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Sandra Russell Clark

Photographer Sandra Russell Clark creates black-and-white, infrared, hand-painted images of historic New Orleans cemeteries, southern landscapes and gardens, and European architecture.

Sandra Russell Clark

Courtesy of Sandra Russell Clark

Sandra Russell Clark. Unknown

Sandra Russell Clark is a photographer who has created a remarkable and elegant body of black-and-white, infrared, hand-painted images of historic New Orleans cemeteries, wispy Louisiana and Mississippi landscapes, gracefully lush gardens of America and Europe, and the architectural glories of Venice, Italy. In the introduction to her landmark book, Elysium: A Gathering of Souls (1997), writer Andrei Codrescu compared Clark’s images and to those of the late surrealist photographer Clarence John Laughlin: “Laughlin . . . tried to make his camera penetrate the very veil of death. Clark does not [have] the same transcendental ambitions, but she photographs the statuary as if it holds an occult key.”

Born in New Orleans on December 31, 1949, Clark grew up in the Rio Vista neighborhood of Old Jefferson, a suburb of New Orleans, in a household she described as of “very strong and independent women—four women under the same roof.” Over the years, she has resided in New Orleans; Long Island, New York; and Santa Fe, New Mexico; and worked in England, France, Spain, and Italy. She currently resides in Bay St. Louis, on the Mississippi Gulf Coast.

Clark describes herself as a mostly self-taught photographer, though she did take a class in 1978 with David Richmond, a New Orleans photographer with the Courier newspaper and founder of the Photo Exchange Gallery. That same year, she realized photography would be her form of artistic expression. “I was in my first exhibit at the Photo Exchange when I found an art form in which I could express my personal feelings and way of seeing the world and my place in it,” she said. “That same year I began working at the Contemporary Art Center as Director of Photography and staff photographer and continued my career as a fine art photographer, curator, teacher and author.” Photography, she continued, is “a way to express my ideas and emotions about a particular subject. The subject may be a city, landscape, portrait or still life but my approach is always personal.” As to subject matter that interests her most, she summed it up in few words: “Time, memory, transience—especially since Hurricane Katrina.”

Over the years, Clark has pursued several major themes, such as her Louisiana Dreamscapes, a 1980s series of black-and-white infrared photographs, toned and hand-painted landscapes of the Louisiana wetlands. Also during the 1980s, she executed Gardens of Reflection, again using black-and-white infrared photographs, toned and hand painted to capture the beauty of European and American gardens. In the 1990s she continued in Europe with Venice, A Vanishing Light, employing her signature black-and-white infrared photographs of Venice, its cemeteries, canals, wetlands, and gardens. That same decade, she completed her memorable Elysium: A Gathering of Souls, the title of black-and-white infrared photographs and a book of historic cemeteries of New Orleans. Since the 1990s, Clark has worked on a new series, titled In Search of Eden, black-and-white landscapes, seascapes, and still lifes of the Mississippi Gulf Coast region.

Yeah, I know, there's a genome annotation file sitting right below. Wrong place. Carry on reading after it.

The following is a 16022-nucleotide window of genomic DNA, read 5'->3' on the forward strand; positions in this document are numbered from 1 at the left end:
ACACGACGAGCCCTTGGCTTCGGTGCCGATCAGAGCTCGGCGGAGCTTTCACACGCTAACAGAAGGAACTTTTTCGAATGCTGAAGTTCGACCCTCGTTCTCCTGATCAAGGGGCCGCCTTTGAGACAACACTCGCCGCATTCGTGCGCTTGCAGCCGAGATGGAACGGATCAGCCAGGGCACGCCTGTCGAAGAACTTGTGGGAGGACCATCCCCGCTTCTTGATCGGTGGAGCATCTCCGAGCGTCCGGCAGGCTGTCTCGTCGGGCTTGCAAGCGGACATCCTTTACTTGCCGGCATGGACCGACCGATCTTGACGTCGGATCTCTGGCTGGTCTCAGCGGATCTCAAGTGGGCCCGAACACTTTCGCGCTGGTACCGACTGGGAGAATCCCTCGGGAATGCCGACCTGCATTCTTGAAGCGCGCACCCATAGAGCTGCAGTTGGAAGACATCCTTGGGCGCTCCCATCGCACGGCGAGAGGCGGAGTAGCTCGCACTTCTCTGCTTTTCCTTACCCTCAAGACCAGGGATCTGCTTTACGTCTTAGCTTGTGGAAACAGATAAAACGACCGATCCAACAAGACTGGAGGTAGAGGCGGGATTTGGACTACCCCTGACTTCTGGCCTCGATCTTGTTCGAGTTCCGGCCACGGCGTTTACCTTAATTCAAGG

In addition to numerous private and corporate collections such as Paine Webber, IBM, R.J. Reynolds, AT&T, Prudential Insurance Company, Atlantic Richfield, Saks Fifth Avenue in New York and Banana Republic, Clark’s photographs are included in the permanent collections of the New Orleans Museum of Art; the Ogden Museum of Southern Art in New Orleans; the Historic New Orleans Collection; the Museum of Fine Arts in Houston; the Mississippi Museum of Art in Jackson; the Memphis Brooks Museum in Tennessee; the Guild Hall Museum in Easthampton, New York; the William Benton Museum of Art in Storrs, Connecticut; and the Pennsylvania Art Conservatory in Philadelphia.

Major honors include grants from the Louisiana Arts Council, the New Orleans Contemporary Arts Center, Houston’s Contemporary Arts Museum, and the Houston, Mississippi Arts Council; publication awards for Elysium: A Gathering of Souls (LSU Press); Louisiana Endowment for the Arts research and publication grant and mini grant in 1996–97; the 1997 Mary Ellen LoPresti Award for Excellence in Art Publishing; and artist residencies at the Santa Fe Art Institute in 2006 and 2008. Clark also showed her work at the 1989 Torino Fotografia Bienanle Internationale in Italy; the 1991 Braga Fotofestival in Portugal; the 1998 “Le Festival Off,” Recontres Internationales de la Photographie d’Arles in France; the 1993 Museu du Imagem e do Som in Brazil; the 2008 Art in Embassy Program in Cairo, Egypt; and the 2001 Mississippi Museum Invitational. With support of the Southern Arts Federation, Clark’s “Elysium” exhibition, based on her book by the same name, toured museums, universities, and art centers throughout the United States for a decade.